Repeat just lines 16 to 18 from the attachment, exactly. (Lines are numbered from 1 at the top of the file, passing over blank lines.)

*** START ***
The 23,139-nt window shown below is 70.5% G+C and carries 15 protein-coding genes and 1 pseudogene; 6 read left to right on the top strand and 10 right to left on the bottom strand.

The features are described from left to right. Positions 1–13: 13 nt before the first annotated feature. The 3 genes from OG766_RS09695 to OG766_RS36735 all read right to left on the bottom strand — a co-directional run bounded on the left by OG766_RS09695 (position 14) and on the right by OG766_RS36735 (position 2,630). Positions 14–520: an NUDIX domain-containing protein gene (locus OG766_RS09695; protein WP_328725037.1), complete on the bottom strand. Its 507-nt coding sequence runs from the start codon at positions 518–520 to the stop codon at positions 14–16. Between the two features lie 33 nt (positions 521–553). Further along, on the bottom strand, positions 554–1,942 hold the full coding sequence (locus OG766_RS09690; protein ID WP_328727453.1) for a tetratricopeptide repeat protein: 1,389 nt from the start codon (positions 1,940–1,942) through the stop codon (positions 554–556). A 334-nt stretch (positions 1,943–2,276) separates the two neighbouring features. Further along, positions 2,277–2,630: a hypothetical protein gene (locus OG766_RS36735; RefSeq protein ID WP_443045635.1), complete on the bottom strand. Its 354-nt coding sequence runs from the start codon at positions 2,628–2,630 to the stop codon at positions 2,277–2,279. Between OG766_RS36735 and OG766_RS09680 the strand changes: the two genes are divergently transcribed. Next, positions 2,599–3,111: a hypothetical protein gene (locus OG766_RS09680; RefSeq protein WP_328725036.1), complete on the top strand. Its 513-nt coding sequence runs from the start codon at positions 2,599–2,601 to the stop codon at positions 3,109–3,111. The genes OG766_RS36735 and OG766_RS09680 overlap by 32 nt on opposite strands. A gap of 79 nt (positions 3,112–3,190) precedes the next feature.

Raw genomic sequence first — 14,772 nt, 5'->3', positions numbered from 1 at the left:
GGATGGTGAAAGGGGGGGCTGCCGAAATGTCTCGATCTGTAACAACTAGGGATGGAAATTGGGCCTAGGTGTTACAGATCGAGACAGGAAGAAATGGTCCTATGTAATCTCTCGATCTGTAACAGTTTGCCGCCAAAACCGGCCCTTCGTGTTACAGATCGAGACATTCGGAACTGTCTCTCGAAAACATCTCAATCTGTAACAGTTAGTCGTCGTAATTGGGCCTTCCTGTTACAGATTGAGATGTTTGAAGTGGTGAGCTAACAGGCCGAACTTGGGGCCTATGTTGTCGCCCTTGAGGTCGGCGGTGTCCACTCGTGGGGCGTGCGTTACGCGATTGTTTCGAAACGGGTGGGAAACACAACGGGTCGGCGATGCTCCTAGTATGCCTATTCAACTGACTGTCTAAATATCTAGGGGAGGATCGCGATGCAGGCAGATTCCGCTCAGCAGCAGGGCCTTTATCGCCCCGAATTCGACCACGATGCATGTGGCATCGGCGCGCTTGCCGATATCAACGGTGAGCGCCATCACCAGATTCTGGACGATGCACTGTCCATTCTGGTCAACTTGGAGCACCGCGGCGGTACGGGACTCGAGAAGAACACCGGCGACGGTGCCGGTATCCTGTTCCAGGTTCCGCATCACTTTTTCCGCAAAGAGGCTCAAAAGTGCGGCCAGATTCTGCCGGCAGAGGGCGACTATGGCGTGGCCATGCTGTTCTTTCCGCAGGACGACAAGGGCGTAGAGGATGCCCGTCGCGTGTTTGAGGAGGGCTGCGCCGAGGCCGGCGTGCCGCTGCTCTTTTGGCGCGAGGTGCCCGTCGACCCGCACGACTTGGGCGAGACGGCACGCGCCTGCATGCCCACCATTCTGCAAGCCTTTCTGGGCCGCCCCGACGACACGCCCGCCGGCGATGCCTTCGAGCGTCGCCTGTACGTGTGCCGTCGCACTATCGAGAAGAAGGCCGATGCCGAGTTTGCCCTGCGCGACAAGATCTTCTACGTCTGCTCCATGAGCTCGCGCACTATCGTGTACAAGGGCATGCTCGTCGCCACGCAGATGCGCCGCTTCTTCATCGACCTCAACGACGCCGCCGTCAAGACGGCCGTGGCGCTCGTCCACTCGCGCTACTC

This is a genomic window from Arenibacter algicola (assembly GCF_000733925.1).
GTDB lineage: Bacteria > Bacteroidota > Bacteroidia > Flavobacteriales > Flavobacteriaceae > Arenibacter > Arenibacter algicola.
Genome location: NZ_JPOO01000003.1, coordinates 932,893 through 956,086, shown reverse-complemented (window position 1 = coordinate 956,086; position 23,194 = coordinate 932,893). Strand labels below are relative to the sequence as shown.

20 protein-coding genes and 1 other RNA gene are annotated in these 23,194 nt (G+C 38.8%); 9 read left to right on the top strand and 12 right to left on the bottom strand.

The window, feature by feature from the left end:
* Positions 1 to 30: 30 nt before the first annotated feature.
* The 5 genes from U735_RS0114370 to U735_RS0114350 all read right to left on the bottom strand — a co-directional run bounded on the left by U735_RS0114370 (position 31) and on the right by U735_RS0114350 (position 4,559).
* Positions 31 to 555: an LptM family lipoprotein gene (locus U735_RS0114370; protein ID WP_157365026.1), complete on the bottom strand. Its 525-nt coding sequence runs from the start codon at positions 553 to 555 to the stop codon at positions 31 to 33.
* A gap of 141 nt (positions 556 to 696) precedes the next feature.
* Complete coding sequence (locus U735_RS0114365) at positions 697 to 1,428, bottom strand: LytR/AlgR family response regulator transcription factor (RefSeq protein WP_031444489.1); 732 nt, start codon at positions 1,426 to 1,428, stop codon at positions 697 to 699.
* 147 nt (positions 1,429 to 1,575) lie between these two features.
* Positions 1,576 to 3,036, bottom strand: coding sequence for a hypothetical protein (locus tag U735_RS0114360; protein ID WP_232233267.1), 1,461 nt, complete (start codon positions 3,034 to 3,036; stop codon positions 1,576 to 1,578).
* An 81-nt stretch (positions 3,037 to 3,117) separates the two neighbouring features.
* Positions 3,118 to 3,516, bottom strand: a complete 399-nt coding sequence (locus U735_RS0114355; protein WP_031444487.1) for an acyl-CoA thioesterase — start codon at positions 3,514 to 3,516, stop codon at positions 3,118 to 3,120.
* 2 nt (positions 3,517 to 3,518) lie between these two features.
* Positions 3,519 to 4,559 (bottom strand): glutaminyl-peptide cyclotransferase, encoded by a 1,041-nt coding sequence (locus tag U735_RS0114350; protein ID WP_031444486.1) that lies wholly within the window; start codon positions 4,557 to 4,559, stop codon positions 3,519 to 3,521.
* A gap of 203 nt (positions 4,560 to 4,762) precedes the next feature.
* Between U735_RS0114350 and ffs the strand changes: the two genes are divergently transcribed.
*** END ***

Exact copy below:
* Positions 1,576 to 3,036, bottom strand: coding sequence for a hypothetical protein (locus tag U735_RS0114360; protein ID WP_232233267.1), 1,461 nt, complete (start codon positions 3,034 to 3,036; stop codon positions 1,576 to 1,578).
* An 81-nt stretch (positions 3,037 to 3,117) separates the two neighbouring features.
* Positions 3,118 to 3,516, bottom strand: a complete 399-nt coding sequence (locus U735_RS0114355; protein WP_031444487.1) for an acyl-CoA thioesterase — start codon at positions 3,514 to 3,516, stop codon at positions 3,118 to 3,120.